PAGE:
The news was met with a yawn.
Wade Davis, who played four preseasons with NFL teams and has since retired, has acknowledged that he’s gay. The announcement received little attention because the former defensive back never made a regular-season roster and was forced to hook up with NFL Europe. It would have gotten tremendous fanfare had Davis emerged from the closet during his playing career.
And therein lies the problem. They are fearful of being ostracized by teammates and perhaps even the fans and front offices. They worry that those with whom they share locker rooms will shun them. They are concerned that it would simply ruin their careers.
Their trepidation is justified to a great extent. Ignorance about gay people has spewed from the mouths of American athletes in the past. Some have expressed fear at sharing a shower room with an openly gay teammate.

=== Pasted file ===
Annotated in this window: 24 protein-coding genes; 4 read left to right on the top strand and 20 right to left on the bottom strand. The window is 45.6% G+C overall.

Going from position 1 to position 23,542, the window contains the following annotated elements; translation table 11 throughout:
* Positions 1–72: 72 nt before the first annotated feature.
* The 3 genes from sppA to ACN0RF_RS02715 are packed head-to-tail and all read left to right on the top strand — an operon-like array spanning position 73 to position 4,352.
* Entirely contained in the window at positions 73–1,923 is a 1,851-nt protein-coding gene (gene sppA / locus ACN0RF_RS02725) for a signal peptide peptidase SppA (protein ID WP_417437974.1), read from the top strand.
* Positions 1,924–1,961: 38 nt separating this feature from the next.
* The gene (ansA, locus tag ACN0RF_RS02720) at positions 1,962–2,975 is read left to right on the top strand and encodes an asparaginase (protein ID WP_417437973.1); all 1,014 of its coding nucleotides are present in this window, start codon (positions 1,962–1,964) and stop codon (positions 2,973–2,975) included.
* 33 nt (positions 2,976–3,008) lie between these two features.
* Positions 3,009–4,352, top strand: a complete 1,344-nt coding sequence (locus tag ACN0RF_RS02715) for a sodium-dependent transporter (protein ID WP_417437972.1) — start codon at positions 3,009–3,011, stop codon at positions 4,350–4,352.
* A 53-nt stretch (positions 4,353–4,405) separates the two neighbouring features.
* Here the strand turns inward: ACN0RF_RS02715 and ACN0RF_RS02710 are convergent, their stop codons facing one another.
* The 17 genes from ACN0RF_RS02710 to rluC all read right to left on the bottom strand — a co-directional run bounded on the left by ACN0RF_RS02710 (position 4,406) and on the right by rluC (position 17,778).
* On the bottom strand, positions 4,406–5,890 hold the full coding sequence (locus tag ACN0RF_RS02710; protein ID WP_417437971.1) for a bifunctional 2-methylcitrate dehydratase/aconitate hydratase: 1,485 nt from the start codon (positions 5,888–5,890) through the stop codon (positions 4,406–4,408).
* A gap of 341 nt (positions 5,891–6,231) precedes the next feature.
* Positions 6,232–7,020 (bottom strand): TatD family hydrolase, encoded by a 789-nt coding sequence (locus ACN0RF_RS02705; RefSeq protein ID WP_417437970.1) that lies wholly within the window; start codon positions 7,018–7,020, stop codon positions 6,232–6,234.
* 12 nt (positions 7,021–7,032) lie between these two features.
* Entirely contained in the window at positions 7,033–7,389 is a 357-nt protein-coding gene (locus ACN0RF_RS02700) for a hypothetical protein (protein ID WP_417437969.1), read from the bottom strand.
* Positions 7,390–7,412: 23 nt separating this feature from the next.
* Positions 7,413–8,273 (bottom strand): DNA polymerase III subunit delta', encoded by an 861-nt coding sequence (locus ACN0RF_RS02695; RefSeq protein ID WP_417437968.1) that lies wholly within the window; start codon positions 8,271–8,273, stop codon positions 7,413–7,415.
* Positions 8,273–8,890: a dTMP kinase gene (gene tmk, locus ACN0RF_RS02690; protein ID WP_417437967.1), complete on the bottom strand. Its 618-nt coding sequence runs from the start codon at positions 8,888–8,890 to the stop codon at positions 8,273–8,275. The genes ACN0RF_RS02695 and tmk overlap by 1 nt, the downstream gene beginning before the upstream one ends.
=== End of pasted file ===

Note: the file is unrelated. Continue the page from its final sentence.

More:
It’s time for the ultimate test. The hope here is that in 2012 we’ve gone beyond such ridiculous notions and that professional sports has caught up with the rest of society in generally accepting gays.
There will be a few protests from homophobics if a current baseball, football, basketball or hockey player announces he is homosexual. But it seems that for the most part there would be nothing to fear but fear itself. Titans star Jevon Kearse, who played alongside Davis, said as much.
“It’s just becoming more acceptable, which is a good thing so they can come out and not feel secluded,” Kearse told the Associated Press.
Several former professional athletes have announched their homsexuality well after retirement. Golden State Warriors CEO Rick Welts is also openly gay. But we’re still waiting for a current athlete to come out. There are many who are keeping a secret. After all, an estimated 10 percent of American males are gay. To believe that the percentage of homosexual athletes is significantly lower is simply naive.
One would hope that team and league administrators would have the guts to fine or suspend players who complain about having a gay teammate. The guts to emerge from the closet should be met with applause rather than condemnation. And the athlete in question should be fully supported. That is the only way professional sports can move forward as an all-inclusive part of American society.